In the end, we decided to book Top Dog DJs, a Johnstown-based DJ who provided us with that fateful first quote.  I didn't have the same "OMG YES WE NEED YOU" reaction to the DJ as I did to the photographer, but that's OK.  As long as he plays some sweet jams that get people on their feet, I give him two thumbs up.

(Sidenote: this cake was featured in an episode of Glee... it was presented to the shop teacher who had successfully returned to work after an wood-working accident.  That's right... he cut off both his thumbs.)

Did any of your vendor searches end right where they began? 

Tuesday, December 21, 2010

We'd like to shake our groove thangs, please.

When I started mapping out what I wanted to achieve with wedding planning and when, I quickly realized that certain elements had to be top priorities: the date, the church, the reception venue, the photographer, and the music.  I wanted to move quickly on these aspects of the wedding, since I figured that most of the vendor options for these positions would only take on one wedding per date.  A florist can probably make bouquets for multiple weddings on the same Saturday, and a transportation company can book as many weddings as they have limos.  However, when you need an actual person to perform a job for you at a specific spot for a specific period of time... the "whole multiple weddings in one day" goes out the window. As I've detailed for you up to this point, we knocked out all of those big-ticket decisions, minus music, without too much of a sweat.  Let's just say that we made up for all that missing perspiration when we tackled the music issue.

First, like so many other couples in today's world, we tossed around the idea of an iPod reception.  While we liked the cost-savings and the modern twist on a DJ or a band, we weren't interested in having to troubleshoot electronics at our own wedding.  And we all know that when you really really need something to work and be stress-free, it goes completely haywire at the most inopportune moment.  To put it mildly, troubleshooting any moderately stressful situation isn't really either of our strong suits.  After about 2 seconds of thought, we said "Adios" to the iPod option.


I'd like to say that we considered a band... but that would make me a liar.  I knew that finding a band in Johnstown (or the surrounding area) that could match what we wanted in terms of skill, availability, and repertoire, would be beyond daunting.  Not to mention the fact that finding the time to get from Pittsburgh to Johnstown in order to meet the bands and see a sample performance would be a hassle and a half.  In theory, we could have explored the wedding band scene in Pittsburgh and likely had more success.  But, that solution still requires a lot of work, and probably more money, than GG or I were interested in expending.  A band wasn't ever really an option, so once the iPod got the axe, we went off in search of our DJ.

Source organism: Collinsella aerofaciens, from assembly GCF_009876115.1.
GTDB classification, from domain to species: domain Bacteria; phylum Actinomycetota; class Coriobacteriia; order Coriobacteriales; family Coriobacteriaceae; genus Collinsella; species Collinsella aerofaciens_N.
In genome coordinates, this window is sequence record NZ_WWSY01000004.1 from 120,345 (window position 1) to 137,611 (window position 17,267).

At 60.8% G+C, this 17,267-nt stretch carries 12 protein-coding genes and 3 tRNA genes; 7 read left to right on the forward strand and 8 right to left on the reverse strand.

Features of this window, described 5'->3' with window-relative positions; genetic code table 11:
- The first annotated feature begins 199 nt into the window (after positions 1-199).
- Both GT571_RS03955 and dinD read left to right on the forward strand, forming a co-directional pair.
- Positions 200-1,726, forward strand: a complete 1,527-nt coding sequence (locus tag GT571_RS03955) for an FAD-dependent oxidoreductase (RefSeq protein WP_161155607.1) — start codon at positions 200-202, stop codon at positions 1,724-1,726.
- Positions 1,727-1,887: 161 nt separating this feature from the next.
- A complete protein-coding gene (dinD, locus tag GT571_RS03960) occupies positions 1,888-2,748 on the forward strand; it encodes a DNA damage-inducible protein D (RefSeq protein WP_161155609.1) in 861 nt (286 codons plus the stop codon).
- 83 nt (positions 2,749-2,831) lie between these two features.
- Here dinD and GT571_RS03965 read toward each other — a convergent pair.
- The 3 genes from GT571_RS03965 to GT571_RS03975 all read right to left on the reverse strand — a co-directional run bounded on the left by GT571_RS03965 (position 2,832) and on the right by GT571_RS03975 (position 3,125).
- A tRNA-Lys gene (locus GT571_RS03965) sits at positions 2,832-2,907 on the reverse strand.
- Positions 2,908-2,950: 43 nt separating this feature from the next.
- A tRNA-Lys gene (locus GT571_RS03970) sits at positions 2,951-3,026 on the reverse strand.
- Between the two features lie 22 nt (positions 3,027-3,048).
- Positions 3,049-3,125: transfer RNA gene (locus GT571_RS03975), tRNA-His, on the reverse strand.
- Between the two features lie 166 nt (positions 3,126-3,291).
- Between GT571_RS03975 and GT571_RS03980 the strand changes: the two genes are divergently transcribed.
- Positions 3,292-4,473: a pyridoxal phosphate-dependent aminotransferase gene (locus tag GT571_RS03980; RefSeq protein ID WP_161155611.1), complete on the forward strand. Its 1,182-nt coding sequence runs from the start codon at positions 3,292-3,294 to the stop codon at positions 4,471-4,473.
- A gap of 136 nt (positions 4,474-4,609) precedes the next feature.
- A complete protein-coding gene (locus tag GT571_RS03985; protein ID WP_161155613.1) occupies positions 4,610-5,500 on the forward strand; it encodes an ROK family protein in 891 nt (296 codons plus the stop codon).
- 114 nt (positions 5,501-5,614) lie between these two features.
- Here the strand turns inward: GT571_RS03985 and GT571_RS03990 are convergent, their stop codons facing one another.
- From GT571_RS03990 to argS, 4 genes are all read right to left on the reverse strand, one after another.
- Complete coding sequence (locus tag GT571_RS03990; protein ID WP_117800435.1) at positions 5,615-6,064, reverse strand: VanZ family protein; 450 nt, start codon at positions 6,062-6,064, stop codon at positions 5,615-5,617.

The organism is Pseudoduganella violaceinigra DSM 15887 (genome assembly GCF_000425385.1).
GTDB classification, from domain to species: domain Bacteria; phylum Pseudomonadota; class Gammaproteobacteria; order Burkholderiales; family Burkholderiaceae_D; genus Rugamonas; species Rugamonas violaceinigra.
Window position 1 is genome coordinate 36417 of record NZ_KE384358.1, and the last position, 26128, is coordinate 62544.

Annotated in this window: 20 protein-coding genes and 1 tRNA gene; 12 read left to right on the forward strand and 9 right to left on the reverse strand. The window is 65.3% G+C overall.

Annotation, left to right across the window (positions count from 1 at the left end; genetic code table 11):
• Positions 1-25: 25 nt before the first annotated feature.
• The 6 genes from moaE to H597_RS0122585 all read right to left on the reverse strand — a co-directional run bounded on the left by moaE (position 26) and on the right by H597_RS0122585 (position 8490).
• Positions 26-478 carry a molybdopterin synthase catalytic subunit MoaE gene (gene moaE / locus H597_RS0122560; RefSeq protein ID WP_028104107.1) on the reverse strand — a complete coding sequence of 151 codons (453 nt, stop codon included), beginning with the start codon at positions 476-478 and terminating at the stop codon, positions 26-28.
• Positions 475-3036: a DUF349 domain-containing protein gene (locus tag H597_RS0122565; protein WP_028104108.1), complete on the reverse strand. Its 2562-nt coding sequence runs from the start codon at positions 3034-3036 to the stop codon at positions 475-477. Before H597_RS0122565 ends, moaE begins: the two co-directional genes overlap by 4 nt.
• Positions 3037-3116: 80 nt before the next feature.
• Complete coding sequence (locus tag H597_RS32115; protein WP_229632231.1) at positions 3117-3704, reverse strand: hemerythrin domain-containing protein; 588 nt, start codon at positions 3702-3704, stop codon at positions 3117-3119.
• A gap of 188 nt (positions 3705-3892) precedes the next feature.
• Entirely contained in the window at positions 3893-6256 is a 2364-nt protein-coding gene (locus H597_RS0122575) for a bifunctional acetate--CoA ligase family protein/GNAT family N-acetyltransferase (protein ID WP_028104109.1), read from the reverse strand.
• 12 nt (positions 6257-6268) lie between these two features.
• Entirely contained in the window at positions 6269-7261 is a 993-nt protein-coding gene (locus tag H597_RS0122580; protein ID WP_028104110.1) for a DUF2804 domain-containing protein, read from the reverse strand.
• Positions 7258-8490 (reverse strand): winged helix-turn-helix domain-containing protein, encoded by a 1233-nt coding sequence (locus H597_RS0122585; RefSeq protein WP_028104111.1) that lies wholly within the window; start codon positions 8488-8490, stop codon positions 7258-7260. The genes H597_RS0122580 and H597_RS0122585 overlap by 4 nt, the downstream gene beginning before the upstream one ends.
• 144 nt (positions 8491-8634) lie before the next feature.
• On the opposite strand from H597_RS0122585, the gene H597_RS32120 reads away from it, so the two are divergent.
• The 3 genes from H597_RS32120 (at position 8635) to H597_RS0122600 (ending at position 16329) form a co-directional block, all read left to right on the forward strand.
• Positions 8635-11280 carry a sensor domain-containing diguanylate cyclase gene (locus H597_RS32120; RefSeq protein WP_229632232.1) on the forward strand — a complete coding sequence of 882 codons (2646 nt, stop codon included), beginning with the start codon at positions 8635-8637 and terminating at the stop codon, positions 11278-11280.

All we really wanted out of our reception entertainment was someone to help direct the flow of events at the reception, play good music that would get the dance floor packed, and pretty much fade into the background beyond those expectations.  I wasn't interested in hiring someone who's looking to bust into show-biz and using the wedding industry as a launch pad for his comedy career.  Or his karaoke career.  Those were my basic requirements, so I expected to knock this decision out in a few short phone calls.  I contacted the only DJ I had ever seen at a Johnstown wedding, waited patiently for the quote, and then pooped my pants after seeing the cost of his services.  Suffice it to say, it was more than I had anticipated spending on the DJ, period.  Unhappily, I went back to the internet to hopefully track down someone who could perform professionally without charging what I considered to be too much.

Stay tuned to learn more about my education in wedding DJs! 

How did you decide on iPod, band, or DJ?

Monday, December 20, 2010

It's all about compromise

I love weddings, which  is nothing new.  I've been hooked upon every form of wedding-related media since as long as I can remember.  I used to long for sick days and vacations from school so I could watch A Wedding Story on TLC.  I would scan every page of every bridal magazine I could get my hands on, even though most of the pages are the exact same, month to month.  Pretty much anything that had "bride" or "wedding" in the title was on my radar instantaneously.